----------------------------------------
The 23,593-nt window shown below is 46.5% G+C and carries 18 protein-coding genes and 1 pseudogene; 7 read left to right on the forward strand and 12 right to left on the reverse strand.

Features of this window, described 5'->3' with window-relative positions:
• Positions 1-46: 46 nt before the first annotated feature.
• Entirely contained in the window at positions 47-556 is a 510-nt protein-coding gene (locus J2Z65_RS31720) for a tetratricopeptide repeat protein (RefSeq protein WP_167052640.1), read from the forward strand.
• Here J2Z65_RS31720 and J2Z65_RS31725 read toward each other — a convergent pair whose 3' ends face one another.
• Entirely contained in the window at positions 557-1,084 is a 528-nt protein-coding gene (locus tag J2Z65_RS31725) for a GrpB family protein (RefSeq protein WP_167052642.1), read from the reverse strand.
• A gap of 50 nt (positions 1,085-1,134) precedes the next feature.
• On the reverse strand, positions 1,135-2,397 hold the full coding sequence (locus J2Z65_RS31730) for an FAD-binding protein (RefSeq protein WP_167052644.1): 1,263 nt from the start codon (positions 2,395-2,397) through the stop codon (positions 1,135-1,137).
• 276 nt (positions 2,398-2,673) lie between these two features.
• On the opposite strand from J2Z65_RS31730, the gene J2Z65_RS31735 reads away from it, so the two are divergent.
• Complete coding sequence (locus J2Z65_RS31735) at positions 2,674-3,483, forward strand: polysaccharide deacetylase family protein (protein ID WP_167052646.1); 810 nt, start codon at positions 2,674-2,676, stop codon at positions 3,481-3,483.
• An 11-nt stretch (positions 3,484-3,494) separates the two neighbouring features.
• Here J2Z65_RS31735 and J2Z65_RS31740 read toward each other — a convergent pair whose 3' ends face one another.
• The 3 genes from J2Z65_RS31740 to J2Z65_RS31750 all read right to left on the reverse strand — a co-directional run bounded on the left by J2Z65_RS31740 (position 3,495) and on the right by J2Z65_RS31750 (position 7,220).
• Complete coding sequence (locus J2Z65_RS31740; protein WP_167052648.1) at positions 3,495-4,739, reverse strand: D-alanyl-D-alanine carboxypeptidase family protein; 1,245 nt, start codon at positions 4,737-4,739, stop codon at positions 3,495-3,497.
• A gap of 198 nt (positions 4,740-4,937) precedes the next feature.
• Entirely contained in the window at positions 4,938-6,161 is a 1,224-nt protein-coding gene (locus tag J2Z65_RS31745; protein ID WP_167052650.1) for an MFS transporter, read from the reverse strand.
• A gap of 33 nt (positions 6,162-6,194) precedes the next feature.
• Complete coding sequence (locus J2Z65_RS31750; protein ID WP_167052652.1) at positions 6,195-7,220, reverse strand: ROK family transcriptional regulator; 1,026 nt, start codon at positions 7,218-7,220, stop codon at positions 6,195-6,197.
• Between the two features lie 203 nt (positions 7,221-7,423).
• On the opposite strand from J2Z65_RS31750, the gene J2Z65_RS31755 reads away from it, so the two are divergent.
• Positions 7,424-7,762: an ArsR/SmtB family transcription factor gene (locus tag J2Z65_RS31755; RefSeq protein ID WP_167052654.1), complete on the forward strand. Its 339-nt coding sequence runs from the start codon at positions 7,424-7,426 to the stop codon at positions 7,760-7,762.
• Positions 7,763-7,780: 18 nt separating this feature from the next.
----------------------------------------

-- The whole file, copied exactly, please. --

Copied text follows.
The 23,593-nt window shown below is 46.5% G+C and carries 18 protein-coding genes and 1 pseudogene; 7 read left to right on the forward strand and 12 right to left on the reverse strand.

Features of this window, described 5'->3' with window-relative positions:
• Positions 1-46: 46 nt before the first annotated feature.
• Entirely contained in the window at positions 47-556 is a 510-nt protein-coding gene (locus J2Z65_RS31720) for a tetratricopeptide repeat protein (RefSeq protein WP_167052640.1), read from the forward strand.
• Here J2Z65_RS31720 and J2Z65_RS31725 read toward each other — a convergent pair whose 3' ends face one another.
• Entirely contained in the window at positions 557-1,084 is a 528-nt protein-coding gene (locus tag J2Z65_RS31725) for a GrpB family protein (RefSeq protein WP_167052642.1), read from the reverse strand.
• A gap of 50 nt (positions 1,085-1,134) precedes the next feature.
• On the reverse strand, positions 1,135-2,397 hold the full coding sequence (locus J2Z65_RS31730) for an FAD-binding protein (RefSeq protein WP_167052644.1): 1,263 nt from the start codon (positions 2,395-2,397) through the stop codon (positions 1,135-1,137).
• 276 nt (positions 2,398-2,673) lie between these two features.
• On the opposite strand from J2Z65_RS31730, the gene J2Z65_RS31735 reads away from it, so the two are divergent.
• Complete coding sequence (locus J2Z65_RS31735) at positions 2,674-3,483, forward strand: polysaccharide deacetylase family protein (protein ID WP_167052646.1); 810 nt, start codon at positions 2,674-2,676, stop codon at positions 3,481-3,483.
• An 11-nt stretch (positions 3,484-3,494) separates the two neighbouring features.
• Here J2Z65_RS31735 and J2Z65_RS31740 read toward each other — a convergent pair whose 3' ends face one another.
• The 3 genes from J2Z65_RS31740 to J2Z65_RS31750 all read right to left on the reverse strand — a co-directional run bounded on the left by J2Z65_RS31740 (position 3,495) and on the right by J2Z65_RS31750 (position 7,220).
• Complete coding sequence (locus J2Z65_RS31740; protein WP_167052648.1) at positions 3,495-4,739, reverse strand: D-alanyl-D-alanine carboxypeptidase family protein; 1,245 nt, start codon at positions 4,737-4,739, stop codon at positions 3,495-3,497.
• A gap of 198 nt (positions 4,740-4,937) precedes the next feature.
• Entirely contained in the window at positions 4,938-6,161 is a 1,224-nt protein-coding gene (locus tag J2Z65_RS31745; protein ID WP_167052650.1) for an MFS transporter, read from the reverse strand.
• A gap of 33 nt (positions 6,162-6,194) precedes the next feature.
• Complete coding sequence (locus J2Z65_RS31750; protein ID WP_167052652.1) at positions 6,195-7,220, reverse strand: ROK family transcriptional regulator; 1,026 nt, start codon at positions 7,218-7,220, stop codon at positions 6,195-6,197.
• Between the two features lie 203 nt (positions 7,221-7,423).
• On the opposite strand from J2Z65_RS31750, the gene J2Z65_RS31755 reads away from it, so the two are divergent.
• Positions 7,424-7,762: an ArsR/SmtB family transcription factor gene (locus tag J2Z65_RS31755; RefSeq protein ID WP_167052654.1), complete on the forward strand. Its 339-nt coding sequence runs from the start codon at positions 7,424-7,426 to the stop codon at positions 7,760-7,762.
• Positions 7,763-7,780: 18 nt separating this feature from the next.